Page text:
Is that optimistic? No. But it might be realistic.


  3. The Italian death count for April 12 was 431. That’s down a lot from the prior day’s 619, but it’s still nearly twice as high as the 242 projected for April 12 in the IHME model. One wonders whether the count wasn’t quite thorough on Easter Sunday, and whether the numbers will bounce back up again tomorrow.


  4. This Harvard study forecasts a long right tail to the covid curve. The article refers to R0: the reproduction rate, or the average number of people infected by someone who has been infected — what I’ve been calling the contagion rate. The curve flattens to the extent that R0 is decreased. To make the curve come down the other side — i.e., to extinguish the epidemic — R0 has to drop to under 1.0. From the article:

    For social distancing to have reversed the epidemic in China, the effective reproduction number must have declined by at least 50-60%, assuming a baseline R0 between 2 and 2.5. Through intensive control measures, Shenzhen was able to reduce the effective reproduction number by an estimated 85%. However, it is unclear how well these declines in R0 might generalize to other settings: recent data from Seattle suggests that the basic reproduction number has only declined to about 1.4, or by about 30-45% assuming a baseline R0 between 2 and 2.5. Furthermore, social distancing measures may need to last for months to effectively control transmission and mitigate the possibility of resurgence.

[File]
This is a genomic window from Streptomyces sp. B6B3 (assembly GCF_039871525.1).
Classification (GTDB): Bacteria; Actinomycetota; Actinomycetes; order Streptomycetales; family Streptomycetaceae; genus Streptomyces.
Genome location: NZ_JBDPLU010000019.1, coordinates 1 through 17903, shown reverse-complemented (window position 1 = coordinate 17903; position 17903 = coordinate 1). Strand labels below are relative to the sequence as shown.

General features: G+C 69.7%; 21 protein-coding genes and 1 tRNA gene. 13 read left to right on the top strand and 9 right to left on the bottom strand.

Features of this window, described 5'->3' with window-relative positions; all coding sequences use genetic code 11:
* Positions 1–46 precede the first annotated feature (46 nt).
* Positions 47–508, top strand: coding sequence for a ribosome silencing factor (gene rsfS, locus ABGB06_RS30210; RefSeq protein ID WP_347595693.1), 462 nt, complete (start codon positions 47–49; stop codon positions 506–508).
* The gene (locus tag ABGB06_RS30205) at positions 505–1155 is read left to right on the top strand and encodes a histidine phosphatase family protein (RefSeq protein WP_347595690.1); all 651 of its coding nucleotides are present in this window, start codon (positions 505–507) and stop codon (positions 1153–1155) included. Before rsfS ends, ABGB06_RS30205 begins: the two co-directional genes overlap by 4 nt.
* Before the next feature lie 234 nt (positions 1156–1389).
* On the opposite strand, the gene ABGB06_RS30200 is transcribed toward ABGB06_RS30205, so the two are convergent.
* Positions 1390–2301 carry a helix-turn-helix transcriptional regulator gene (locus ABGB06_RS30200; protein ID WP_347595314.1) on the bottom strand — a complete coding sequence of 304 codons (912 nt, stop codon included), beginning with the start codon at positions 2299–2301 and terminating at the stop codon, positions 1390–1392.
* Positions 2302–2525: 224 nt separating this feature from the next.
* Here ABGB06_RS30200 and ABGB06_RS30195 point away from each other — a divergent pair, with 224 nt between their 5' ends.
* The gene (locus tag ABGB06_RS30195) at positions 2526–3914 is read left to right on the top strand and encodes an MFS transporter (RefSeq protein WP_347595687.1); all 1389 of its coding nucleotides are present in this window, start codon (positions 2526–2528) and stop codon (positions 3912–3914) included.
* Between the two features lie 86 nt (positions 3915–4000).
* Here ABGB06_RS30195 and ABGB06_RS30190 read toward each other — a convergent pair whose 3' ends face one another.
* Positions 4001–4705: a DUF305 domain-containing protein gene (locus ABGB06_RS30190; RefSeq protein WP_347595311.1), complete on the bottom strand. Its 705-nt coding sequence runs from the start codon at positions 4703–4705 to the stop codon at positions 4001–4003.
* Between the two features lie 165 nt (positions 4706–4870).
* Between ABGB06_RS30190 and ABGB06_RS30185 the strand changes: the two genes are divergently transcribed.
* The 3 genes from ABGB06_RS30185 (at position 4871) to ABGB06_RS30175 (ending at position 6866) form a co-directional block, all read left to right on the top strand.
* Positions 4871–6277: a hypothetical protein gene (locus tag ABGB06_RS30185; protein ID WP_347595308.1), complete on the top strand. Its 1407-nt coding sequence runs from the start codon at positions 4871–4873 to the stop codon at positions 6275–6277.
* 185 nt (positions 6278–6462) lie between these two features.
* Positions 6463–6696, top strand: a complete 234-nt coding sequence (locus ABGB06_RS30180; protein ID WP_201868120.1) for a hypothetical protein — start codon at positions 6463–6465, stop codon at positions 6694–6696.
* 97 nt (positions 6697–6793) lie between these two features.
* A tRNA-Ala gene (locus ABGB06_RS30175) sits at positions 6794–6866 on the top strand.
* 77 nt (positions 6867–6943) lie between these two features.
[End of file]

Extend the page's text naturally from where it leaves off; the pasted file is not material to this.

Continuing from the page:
Because social distancing doesn’t lower the R0 below the critical threshold, the spread of the disease is slowed but not stopped:

    When transmission was not subject to seasonal forcing, one-time social distancing measures reduced the epidemic peak size. Under all scenarios, there was a resurgence of infection when the simulated social distancing measures were lifted. However, longer and more stringent temporary social distancing did not always correlate with greater reductions in epidemic peak size. In the case of a 20-week period of social distancing with 60% reduction in R0, for example, the resurgence peak size was nearly the same as the peak size of the uncontrolled epidemic: the social distancing was so effective that virtually no population immunity was built. The greatest reductions in peak size come from social distancing intensity and duration that divide cases approximately equally between peaks.

    The IHME models expect current social distancing measures to reduce R0 to below 1.0, with only something like 5% of the population having been infected before the wave extinguishes itself, making possible either a series of subsequent waves with distancing or a more proactive approach of testing, quarantine, and contact tracing that keeps new waves from forming. It remains to be seen, however, whether the current distancing measures will actually drop R0 below 1, or whether the the spread will continue through the population until herd immunity is achieved, dropping R0 below 1 because there won’t be enough non-immune people left to infect. That, of course, assumes that immunity persists and that the virus doesn’t start mutating more rapidly, resulting in recurrent outbreaks like the flu…